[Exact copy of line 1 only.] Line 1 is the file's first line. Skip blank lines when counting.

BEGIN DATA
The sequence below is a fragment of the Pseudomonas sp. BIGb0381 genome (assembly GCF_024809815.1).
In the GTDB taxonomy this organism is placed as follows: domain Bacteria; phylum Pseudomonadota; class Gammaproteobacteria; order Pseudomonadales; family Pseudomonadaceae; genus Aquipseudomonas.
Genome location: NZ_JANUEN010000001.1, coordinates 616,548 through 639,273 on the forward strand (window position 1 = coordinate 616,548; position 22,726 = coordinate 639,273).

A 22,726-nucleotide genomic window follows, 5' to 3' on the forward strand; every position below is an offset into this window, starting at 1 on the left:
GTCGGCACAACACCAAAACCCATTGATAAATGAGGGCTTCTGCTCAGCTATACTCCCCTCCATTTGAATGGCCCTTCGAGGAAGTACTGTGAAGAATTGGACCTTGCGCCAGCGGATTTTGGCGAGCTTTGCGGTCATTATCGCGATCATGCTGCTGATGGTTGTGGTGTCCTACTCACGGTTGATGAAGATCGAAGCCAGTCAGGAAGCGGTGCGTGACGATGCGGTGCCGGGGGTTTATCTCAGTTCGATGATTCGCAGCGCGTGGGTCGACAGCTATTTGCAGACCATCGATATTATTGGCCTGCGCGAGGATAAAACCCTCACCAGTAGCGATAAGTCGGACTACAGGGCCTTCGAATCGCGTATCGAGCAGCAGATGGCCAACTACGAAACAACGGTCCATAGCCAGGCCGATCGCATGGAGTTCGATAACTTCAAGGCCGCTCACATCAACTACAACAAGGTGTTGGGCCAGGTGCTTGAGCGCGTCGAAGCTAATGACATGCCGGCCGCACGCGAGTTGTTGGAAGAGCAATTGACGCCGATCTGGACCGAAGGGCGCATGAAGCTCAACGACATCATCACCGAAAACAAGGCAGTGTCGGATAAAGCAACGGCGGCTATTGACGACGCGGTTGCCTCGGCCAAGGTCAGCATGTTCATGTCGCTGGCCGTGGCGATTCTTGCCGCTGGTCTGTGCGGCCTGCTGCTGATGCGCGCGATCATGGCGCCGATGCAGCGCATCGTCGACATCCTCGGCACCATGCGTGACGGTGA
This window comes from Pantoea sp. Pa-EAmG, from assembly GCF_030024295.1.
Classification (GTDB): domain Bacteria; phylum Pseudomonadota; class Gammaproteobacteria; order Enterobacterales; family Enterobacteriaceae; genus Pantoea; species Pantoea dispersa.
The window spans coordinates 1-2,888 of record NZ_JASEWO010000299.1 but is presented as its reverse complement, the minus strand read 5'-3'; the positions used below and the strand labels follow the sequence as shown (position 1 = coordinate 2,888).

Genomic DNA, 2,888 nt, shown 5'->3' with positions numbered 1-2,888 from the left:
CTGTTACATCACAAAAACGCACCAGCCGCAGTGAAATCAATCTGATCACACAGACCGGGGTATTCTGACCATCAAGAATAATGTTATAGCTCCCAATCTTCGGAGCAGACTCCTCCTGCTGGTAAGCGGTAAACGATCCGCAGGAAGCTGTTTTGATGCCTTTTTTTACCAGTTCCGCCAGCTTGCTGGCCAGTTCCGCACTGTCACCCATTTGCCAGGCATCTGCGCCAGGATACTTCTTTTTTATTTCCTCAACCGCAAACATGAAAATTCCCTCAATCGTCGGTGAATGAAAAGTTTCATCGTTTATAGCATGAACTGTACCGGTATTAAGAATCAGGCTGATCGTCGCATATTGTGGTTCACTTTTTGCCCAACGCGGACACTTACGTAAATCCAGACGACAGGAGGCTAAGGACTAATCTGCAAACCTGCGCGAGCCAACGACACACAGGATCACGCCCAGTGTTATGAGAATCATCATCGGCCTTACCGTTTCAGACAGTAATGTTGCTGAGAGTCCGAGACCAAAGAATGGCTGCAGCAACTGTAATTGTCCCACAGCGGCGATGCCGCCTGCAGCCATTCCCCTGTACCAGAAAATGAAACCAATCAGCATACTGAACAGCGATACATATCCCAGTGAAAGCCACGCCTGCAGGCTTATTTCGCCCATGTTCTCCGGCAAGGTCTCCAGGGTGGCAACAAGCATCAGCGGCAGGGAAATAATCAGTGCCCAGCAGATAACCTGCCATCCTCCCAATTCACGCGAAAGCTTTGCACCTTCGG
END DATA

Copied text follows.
The sequence below is a fragment of the Pseudomonas sp. BIGb0381 genome (assembly GCF_024809815.1).